Stocks showing losses are displayed at the entrance to the New York Stock Exchange (NYSE) in New York City, in New York, U.S., February 24, 2022.
Stocks showing losses are displayed at the entrance to the New York Stock Exchange (NYSE) in New York City, in New York, U.S., February 24, 2022. Reuters / CAITLIN OCHS

U.S. stock indexes rose on Wednesday after a bruising start to the week, as Federal Reserve Chair Jerome Powell signaled the central bank would start raising rates this month despite uncertainties stemming from the Ukraine crisis.

In prepared remarks for his testimony to the U.S. House of Representatives Financial Services Committee, Powell reiterated the core Fed narrative that high inflation and an "extremely tight" labor market warrant higher interest rates.

Powell will testify before U.S. lawmakers at 10 a.m. ET (1500 GMT).

"It's in line with what was expected," said Thomas Hayes, managing member at Great Hill Capital LLC in New York.

"If anything, I thought he was comforting and sober about the realities of the geopolitical risks and that the Fed would be nimble and effectively tactical about how they move forward and take everything into account versus just moving ahead with some predetermined plan."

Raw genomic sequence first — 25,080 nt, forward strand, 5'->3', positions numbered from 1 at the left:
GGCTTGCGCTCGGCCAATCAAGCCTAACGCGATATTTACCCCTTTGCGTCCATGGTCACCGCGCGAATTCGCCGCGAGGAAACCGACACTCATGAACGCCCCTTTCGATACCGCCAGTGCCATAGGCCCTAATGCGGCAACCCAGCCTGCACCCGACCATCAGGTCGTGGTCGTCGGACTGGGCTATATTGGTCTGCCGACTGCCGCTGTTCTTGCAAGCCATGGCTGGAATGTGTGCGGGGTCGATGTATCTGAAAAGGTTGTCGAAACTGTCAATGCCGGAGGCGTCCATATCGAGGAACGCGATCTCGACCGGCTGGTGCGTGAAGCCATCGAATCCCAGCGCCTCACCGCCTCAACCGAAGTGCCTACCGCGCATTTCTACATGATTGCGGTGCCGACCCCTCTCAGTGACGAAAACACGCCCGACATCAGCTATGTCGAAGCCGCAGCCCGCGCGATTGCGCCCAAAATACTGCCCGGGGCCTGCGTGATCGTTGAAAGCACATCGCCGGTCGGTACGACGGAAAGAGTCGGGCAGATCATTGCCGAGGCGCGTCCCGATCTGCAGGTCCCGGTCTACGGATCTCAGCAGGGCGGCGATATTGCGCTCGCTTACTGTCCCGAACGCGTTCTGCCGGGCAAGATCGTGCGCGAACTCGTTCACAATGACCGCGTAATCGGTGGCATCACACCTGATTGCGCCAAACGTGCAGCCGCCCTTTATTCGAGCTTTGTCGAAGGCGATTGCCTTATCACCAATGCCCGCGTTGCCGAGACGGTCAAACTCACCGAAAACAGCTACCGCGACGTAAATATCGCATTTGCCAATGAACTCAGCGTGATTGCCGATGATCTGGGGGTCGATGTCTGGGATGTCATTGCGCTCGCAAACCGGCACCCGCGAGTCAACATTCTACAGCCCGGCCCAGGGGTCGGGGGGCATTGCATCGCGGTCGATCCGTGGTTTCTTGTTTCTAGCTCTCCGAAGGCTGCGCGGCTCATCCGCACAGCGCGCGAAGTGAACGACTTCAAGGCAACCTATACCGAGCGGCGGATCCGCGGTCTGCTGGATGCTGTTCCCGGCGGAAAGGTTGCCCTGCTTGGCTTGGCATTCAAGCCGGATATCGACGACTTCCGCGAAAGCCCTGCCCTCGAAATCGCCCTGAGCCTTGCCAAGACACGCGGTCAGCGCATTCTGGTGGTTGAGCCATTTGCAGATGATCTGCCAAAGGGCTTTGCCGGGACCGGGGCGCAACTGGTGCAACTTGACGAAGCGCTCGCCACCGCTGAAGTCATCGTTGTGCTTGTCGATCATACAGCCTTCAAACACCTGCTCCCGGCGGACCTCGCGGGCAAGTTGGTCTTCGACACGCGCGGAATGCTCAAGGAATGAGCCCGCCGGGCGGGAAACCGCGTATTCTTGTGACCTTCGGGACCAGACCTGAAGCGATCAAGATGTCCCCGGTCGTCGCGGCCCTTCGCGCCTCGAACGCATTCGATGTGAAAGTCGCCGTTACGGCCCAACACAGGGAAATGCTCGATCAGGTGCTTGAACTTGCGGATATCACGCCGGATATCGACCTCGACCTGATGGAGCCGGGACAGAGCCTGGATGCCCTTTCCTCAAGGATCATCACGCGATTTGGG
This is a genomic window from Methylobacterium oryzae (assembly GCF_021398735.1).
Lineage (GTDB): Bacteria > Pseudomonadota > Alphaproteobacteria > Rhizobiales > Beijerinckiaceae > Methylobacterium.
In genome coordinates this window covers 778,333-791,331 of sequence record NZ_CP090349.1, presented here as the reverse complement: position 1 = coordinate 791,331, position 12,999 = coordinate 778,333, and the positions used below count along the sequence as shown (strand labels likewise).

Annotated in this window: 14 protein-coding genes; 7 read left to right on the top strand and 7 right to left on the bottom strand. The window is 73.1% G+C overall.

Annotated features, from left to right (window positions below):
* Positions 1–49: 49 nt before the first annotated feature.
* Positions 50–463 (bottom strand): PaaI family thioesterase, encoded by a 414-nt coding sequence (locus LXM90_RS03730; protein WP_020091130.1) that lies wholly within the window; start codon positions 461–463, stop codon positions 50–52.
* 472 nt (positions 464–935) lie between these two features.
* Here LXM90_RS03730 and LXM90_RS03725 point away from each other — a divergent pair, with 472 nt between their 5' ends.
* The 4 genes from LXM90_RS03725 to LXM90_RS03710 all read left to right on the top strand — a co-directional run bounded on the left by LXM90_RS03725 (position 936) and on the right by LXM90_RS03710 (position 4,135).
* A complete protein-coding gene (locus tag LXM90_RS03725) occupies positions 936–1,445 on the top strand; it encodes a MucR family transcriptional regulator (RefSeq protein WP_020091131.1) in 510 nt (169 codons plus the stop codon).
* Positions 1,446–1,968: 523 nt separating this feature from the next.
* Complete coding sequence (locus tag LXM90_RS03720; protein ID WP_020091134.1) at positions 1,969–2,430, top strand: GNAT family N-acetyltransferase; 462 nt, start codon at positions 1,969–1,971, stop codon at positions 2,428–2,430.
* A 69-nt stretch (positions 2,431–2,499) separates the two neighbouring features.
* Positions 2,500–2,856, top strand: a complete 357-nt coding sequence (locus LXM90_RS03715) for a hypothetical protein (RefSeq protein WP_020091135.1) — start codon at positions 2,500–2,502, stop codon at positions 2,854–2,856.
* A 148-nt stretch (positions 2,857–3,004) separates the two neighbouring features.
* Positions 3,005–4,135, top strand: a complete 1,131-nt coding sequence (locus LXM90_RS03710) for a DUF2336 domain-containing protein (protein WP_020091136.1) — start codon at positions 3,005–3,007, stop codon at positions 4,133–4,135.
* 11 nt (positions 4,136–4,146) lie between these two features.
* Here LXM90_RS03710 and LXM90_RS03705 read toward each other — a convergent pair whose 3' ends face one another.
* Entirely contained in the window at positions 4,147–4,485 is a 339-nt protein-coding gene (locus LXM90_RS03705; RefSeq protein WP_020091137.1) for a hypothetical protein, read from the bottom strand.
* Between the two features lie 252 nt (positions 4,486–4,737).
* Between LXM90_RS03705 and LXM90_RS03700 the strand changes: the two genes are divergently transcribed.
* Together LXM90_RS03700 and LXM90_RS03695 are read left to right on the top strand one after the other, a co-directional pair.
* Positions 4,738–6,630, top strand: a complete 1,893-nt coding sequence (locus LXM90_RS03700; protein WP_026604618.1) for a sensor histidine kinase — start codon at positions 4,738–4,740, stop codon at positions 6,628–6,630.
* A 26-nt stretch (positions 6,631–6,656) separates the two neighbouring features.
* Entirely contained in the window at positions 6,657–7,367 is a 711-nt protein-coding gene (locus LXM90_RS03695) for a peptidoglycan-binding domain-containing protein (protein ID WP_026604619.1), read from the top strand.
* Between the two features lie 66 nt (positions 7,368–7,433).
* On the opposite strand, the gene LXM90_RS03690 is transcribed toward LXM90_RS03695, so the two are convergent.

Traders now see a 5% probability of a 50 basis point rate hike by the Fed at its March meeting and 95% probability of 25 basis point hike. [IRPR]

All the 11 major S&P sectors advanced in early trading, with financials rebounding 1.2% after falling sharply so far this week. The banks index climbed 1.4%, after hitting its lowest level since Sept 2021 in the previous session.

Energy shares resumed their march higher, up 1.8% as Brent crude jumped to near eight-year highs after Western sanctions disrupted transport of commodities exported by Russia.

Wall Street indexes closed sharply lower on Tuesday with financial stocks bearing much of the damage as investors weighed the impact of harsh sanctions against Russia over its invasion of Ukraine.

"This market is facing two critical tests right now: one is the Federal Reserve and how they will address inflation and the other is (the) war in Eastern Europe, and when we think about both those things, they're interrelated," Art Hogan, chief market strategist at National Securities.

Meanwhile, data showed U.S. private employers hired more workers than expected in February as the labor market recovery gathered steam.

Russia said its forces took control of the first sizable city, seizing Kherson, in south Ukraine, as fighting raged around the country. Kremlin said its delegations are ready to hold a second round of talks with Ukraine.

At 9:39 a.m. ET, the Dow Jones Industrial Average was up 193.12 points, or 0.58%, at 33,488.07, the S&P 500 was up 24.34 points, or 0.57%, at 4,330.60, and the Nasdaq Composite was up 40.26 points, or 0.30%, at 13,572.72.

Among other stocks, Nordstrom Inc surged 31.5% after the department store chain forecast upbeat full-year revenue and profit.

Advancing issues outnumbered decliners by a 2.33-to-1 ratio on the NYSE and by a 1.55-to-1 ratio on the Nasdaq.

The S&P index recorded nine new 52-week highs and two new lows, while the Nasdaq recorded 14 new highs and 43 new lows.